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In Memory

Walter Davis

Walter Davis

 
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09/24/13 07:43 PM #2    

Thomas Sorensen

Wally passed from his earth life Fri Sept 20, just after ten a.m. I was notified by Tom Geary who called to talk with Wally that morning. I had spoken to Wally twice the day and evening before, and he was very aware that his earth journey was about to end. To the last he maintained his sharp brain thinking mind, his sense of humor, and his strong character. Wally was the consumate gentleman and invariably thought of the best interest of others. He was a peaceful warrior. Tom Geary and I spent several days with him recently in Washington State, and it was a constant stream of laughter. How many recall that Wally did not attend classes his senior year at Bradford, as he had completed all requirements for graduation the year before? He spent much of his senior year riding his bicycle between Kenosha and a medical school library in Chicago where he could indulge his interest in biochemistry. Although he ventured into the high tech industry he always fashioned himself  a chemist. Wally contracted AML, a virulent form of leukemia, diagnosed on June 30 , 2013. Being the scientist that he was he approached it as a problem to solve and engaged in the pursuit of a cure. He tried many treatments, and never gave up on that quest, even after he went into hospice.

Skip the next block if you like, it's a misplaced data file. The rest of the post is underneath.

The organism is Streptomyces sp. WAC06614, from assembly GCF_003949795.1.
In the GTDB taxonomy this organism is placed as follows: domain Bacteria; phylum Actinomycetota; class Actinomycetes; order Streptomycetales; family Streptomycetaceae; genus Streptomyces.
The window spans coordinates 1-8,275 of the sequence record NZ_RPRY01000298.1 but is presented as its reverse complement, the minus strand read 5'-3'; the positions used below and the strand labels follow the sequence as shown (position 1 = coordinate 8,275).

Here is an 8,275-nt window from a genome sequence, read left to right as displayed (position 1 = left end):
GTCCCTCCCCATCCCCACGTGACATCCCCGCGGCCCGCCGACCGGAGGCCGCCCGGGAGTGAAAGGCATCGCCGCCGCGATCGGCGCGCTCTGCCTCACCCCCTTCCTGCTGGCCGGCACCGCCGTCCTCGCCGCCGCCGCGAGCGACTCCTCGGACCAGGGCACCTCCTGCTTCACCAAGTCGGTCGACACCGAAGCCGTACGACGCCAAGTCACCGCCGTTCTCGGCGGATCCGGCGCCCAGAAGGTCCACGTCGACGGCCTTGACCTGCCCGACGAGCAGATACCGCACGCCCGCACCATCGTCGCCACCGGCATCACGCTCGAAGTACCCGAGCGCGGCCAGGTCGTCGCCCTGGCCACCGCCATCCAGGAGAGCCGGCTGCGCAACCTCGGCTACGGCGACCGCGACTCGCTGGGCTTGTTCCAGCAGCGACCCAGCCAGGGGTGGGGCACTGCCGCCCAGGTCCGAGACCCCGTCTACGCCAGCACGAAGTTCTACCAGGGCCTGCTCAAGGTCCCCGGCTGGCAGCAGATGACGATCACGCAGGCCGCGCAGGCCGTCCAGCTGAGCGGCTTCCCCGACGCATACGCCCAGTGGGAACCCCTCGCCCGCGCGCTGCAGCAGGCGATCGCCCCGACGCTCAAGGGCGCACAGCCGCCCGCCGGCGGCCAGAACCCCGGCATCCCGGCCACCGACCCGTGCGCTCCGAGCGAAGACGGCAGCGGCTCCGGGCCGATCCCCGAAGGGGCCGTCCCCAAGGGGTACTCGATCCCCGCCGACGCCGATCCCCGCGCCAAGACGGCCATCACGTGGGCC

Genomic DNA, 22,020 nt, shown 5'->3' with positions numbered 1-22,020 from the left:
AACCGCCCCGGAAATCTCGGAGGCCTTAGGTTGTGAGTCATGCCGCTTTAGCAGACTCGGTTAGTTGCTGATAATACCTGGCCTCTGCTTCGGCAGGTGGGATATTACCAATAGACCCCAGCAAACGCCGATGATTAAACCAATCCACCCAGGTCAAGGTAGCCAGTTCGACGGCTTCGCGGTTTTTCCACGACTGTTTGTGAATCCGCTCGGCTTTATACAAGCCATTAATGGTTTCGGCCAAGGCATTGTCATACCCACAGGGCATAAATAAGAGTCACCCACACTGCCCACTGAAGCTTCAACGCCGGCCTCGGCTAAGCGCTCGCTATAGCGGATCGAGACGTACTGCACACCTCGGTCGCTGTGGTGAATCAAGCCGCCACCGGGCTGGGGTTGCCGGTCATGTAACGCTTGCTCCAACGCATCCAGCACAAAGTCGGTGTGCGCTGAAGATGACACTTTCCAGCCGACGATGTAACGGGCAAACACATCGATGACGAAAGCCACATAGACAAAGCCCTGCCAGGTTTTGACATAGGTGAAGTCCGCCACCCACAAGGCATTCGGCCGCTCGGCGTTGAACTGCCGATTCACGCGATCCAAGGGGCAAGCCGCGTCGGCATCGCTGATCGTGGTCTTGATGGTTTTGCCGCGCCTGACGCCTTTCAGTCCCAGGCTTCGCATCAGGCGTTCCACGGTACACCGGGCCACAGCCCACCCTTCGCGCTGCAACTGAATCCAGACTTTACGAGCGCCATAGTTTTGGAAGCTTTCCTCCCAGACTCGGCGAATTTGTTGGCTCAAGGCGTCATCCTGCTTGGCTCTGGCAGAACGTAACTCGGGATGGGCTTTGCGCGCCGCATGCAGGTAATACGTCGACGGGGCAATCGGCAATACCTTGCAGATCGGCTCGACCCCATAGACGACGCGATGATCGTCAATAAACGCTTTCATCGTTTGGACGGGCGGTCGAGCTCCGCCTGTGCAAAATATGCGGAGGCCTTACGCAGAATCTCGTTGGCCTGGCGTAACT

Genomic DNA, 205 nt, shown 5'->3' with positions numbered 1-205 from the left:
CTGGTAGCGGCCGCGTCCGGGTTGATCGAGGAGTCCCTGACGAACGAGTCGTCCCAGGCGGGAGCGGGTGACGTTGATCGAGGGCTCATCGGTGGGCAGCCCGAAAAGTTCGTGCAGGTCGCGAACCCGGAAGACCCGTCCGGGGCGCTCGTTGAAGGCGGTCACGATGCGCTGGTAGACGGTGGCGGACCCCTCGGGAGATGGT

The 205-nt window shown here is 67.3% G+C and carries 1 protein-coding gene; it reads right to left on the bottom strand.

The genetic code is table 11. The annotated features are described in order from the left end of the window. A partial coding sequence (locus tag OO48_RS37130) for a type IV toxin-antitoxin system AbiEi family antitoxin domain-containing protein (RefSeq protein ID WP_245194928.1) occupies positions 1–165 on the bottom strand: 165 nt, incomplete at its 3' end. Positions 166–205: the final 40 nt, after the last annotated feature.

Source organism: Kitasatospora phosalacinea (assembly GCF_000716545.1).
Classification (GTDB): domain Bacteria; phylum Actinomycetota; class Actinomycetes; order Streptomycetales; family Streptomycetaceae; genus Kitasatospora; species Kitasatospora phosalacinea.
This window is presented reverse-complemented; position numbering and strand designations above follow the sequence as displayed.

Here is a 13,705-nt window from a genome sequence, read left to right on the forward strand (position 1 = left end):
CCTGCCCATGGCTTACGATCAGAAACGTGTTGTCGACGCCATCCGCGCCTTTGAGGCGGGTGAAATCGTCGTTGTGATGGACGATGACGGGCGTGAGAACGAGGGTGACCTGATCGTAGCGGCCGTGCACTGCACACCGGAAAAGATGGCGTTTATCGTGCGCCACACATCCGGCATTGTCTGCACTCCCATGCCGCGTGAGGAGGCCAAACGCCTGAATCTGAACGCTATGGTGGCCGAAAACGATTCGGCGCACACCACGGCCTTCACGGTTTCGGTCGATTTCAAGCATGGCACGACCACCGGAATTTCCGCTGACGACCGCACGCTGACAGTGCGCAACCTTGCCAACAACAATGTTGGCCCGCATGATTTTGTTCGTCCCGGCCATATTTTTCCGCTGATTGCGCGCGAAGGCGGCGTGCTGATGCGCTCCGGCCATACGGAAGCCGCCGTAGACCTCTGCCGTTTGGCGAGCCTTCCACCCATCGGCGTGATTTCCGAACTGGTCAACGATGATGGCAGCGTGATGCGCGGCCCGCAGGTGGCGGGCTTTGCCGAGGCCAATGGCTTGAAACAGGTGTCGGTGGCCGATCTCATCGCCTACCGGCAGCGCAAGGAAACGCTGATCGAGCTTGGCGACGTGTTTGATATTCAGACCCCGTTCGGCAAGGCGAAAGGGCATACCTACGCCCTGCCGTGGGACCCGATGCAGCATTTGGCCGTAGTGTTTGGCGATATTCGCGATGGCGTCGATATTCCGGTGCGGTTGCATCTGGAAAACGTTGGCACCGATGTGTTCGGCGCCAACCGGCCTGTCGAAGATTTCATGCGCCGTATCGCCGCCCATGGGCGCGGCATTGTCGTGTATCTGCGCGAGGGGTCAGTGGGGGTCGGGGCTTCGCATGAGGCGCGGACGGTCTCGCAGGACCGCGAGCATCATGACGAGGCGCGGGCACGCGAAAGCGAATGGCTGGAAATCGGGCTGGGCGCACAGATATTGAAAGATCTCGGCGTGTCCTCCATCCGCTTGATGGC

In my mind Wally is remembered as an empathic and understanding soul, intellectually gifted, and passionate about physical culture long before it became popular; he was among the vangard in that area. Coach Jaskewicz told him he had the upper body strength that Alan Ameche had in his legs, a pretty damn good compliment.

Laughter, gentleness, and intellectual acumen are his legacy.


09/24/13 07:44 PM #3    

Thomas Sorensen

Wally passed from his earth life Fri Sept 20, just after ten a.m. I was notified by Tom Geary who called to talk with Wally that morning. I had spoken to Wally twice the day and evening before, and he was very aware that his earth journey was about to end. To the last he maintained his sharp brain thinking mind, his sense of humor, and his strong character. Wally was the consumate gentleman and invariably thought of the best interest of others. He was a peaceful warrior. Tom Geary and I spent several days with him recently in Washington State, and it was a constant stream of laughter. How many recall that Wally did not attend classes his senior year at Bradford, as he had completed all requirements for graduation the year before? He spent much of his senior year riding his bicycle between Kenosha and a medical school library in Chicago where he could indulge his interest in biochemistry. Although he ventured into the high tech industry he always fashioned himself  a chemist. Wally contracted AML, a virulent form of leukemia, diagnosed on June 30 , 2013. Being the scientist that he was he approached it as a problem to solve and engaged in the pursuit of a cure. He tried many treatments, and never gave up on that quest, even after he went into hospice.